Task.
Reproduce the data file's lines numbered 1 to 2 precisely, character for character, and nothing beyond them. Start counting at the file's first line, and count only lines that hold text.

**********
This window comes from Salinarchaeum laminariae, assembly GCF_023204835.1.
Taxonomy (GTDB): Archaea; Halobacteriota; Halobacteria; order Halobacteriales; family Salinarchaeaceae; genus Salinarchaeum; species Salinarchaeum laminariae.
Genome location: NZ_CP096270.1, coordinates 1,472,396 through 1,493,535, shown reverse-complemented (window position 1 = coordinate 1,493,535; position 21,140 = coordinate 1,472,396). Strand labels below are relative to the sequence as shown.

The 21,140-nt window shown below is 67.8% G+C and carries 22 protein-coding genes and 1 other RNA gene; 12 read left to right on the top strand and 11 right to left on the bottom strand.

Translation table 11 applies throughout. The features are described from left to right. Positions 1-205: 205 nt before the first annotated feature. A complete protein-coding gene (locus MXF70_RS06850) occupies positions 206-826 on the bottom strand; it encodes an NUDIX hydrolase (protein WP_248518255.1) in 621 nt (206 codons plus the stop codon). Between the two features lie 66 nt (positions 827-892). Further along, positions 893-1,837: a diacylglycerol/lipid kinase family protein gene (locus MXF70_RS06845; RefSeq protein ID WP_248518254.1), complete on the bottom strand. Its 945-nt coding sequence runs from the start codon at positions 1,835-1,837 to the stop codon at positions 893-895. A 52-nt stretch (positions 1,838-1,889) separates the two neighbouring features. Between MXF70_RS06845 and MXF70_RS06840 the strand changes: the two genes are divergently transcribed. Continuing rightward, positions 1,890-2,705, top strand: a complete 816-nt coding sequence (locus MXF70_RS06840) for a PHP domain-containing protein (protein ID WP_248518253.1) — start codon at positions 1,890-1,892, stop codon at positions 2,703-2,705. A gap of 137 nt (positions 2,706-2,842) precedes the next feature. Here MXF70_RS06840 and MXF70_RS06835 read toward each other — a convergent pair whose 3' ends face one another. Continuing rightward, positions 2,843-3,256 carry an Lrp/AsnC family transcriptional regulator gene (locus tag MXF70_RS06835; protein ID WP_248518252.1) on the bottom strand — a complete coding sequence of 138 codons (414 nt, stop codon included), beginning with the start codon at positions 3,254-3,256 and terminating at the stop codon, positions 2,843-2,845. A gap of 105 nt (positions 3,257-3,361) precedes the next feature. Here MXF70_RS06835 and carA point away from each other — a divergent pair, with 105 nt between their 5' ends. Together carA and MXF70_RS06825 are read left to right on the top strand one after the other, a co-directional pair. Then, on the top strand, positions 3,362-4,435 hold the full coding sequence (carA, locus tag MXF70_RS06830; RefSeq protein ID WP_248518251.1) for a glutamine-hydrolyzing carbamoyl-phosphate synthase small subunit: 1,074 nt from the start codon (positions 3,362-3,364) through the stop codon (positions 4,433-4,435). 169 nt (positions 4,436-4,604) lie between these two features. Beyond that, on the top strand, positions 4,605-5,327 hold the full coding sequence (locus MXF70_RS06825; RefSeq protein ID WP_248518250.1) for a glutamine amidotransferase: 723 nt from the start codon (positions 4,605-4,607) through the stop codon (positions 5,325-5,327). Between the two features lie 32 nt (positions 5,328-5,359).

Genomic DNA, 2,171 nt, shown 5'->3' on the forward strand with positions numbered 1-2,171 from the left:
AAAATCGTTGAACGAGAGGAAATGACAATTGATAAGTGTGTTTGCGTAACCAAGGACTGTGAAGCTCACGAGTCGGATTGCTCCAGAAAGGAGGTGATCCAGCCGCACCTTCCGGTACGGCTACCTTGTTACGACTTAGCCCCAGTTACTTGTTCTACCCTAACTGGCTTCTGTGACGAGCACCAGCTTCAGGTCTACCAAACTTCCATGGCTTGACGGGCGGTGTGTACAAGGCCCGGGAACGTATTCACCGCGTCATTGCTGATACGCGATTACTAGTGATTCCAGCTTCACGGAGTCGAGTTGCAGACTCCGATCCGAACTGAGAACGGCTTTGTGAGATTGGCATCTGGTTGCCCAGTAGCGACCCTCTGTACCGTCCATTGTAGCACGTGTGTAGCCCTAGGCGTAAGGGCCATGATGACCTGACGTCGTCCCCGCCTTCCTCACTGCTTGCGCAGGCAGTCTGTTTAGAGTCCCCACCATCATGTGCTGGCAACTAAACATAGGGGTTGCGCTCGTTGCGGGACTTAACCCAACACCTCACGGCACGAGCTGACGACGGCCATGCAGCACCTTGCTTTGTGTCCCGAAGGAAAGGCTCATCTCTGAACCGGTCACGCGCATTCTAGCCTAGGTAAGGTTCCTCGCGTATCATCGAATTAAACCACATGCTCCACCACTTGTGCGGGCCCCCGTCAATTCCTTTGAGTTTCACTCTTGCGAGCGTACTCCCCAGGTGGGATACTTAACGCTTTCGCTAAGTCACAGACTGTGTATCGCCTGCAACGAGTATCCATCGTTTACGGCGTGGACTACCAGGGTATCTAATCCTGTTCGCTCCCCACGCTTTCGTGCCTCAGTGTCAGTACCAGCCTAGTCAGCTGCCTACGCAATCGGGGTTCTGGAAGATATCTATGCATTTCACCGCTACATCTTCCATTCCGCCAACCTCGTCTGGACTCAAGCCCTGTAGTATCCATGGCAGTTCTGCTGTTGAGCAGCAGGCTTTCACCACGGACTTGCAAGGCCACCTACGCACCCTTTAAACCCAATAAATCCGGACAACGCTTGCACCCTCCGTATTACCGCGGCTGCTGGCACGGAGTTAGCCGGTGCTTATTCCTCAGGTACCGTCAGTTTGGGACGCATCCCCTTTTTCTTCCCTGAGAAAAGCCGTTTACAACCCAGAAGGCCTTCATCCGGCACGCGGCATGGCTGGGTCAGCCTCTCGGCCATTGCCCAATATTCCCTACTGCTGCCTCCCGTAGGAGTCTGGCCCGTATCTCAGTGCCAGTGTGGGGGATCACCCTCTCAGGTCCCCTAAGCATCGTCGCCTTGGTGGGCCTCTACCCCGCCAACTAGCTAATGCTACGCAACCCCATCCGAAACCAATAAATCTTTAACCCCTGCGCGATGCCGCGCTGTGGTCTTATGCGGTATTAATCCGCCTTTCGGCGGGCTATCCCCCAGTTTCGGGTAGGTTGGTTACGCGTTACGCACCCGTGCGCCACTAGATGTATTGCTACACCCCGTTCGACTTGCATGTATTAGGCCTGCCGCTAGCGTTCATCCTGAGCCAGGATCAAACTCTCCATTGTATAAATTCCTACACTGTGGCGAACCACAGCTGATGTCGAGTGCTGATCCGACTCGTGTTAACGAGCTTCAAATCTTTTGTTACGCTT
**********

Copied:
This window comes from Salinarchaeum laminariae, assembly GCF_023204835.1.
Taxonomy (GTDB): Archaea; Halobacteriota; Halobacteria; order Halobacteriales; family Salinarchaeaceae; genus Salinarchaeum; species Salinarchaeum laminariae.